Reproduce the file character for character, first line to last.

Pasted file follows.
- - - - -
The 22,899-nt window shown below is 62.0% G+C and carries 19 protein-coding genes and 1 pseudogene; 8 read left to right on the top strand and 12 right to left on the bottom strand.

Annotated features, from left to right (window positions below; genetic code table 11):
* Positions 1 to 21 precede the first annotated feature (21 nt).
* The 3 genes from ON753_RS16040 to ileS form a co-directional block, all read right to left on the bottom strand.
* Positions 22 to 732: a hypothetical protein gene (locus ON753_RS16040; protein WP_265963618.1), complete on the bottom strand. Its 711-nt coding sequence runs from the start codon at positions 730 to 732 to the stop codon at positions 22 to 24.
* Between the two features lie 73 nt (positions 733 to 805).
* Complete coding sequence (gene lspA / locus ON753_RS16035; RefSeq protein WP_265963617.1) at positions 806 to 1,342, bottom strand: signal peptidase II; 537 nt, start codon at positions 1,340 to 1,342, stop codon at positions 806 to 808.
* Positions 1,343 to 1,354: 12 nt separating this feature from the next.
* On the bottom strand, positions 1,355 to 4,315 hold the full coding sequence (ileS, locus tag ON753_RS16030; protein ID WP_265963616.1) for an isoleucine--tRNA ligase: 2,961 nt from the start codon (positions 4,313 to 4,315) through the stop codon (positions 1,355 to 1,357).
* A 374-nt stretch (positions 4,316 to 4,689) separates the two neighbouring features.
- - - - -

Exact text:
The 22,899-nt window shown below is 62.0% G+C and carries 19 protein-coding genes and 1 pseudogene; 8 read left to right on the top strand and 12 right to left on the bottom strand.

Annotated features, from left to right (window positions below; genetic code table 11):
* Positions 1 to 21 precede the first annotated feature (21 nt).
* The 3 genes from ON753_RS16040 to ileS form a co-directional block, all read right to left on the bottom strand.
* Positions 22 to 732: a hypothetical protein gene (locus ON753_RS16040; protein WP_265963618.1), complete on the bottom strand. Its 711-nt coding sequence runs from the start codon at positions 730 to 732 to the stop codon at positions 22 to 24.
* Between the two features lie 73 nt (positions 733 to 805).
* Complete coding sequence (gene lspA / locus ON753_RS16035; RefSeq protein WP_265963617.1) at positions 806 to 1,342, bottom strand: signal peptidase II; 537 nt, start codon at positions 1,340 to 1,342, stop codon at positions 806 to 808.
* Positions 1,343 to 1,354: 12 nt separating this feature from the next.
* On the bottom strand, positions 1,355 to 4,315 hold the full coding sequence (ileS, locus tag ON753_RS16030; protein ID WP_265963616.1) for an isoleucine--tRNA ligase: 2,961 nt from the start codon (positions 4,313 to 4,315) through the stop codon (positions 1,355 to 1,357).
* A 374-nt stretch (positions 4,316 to 4,689) separates the two neighbouring features.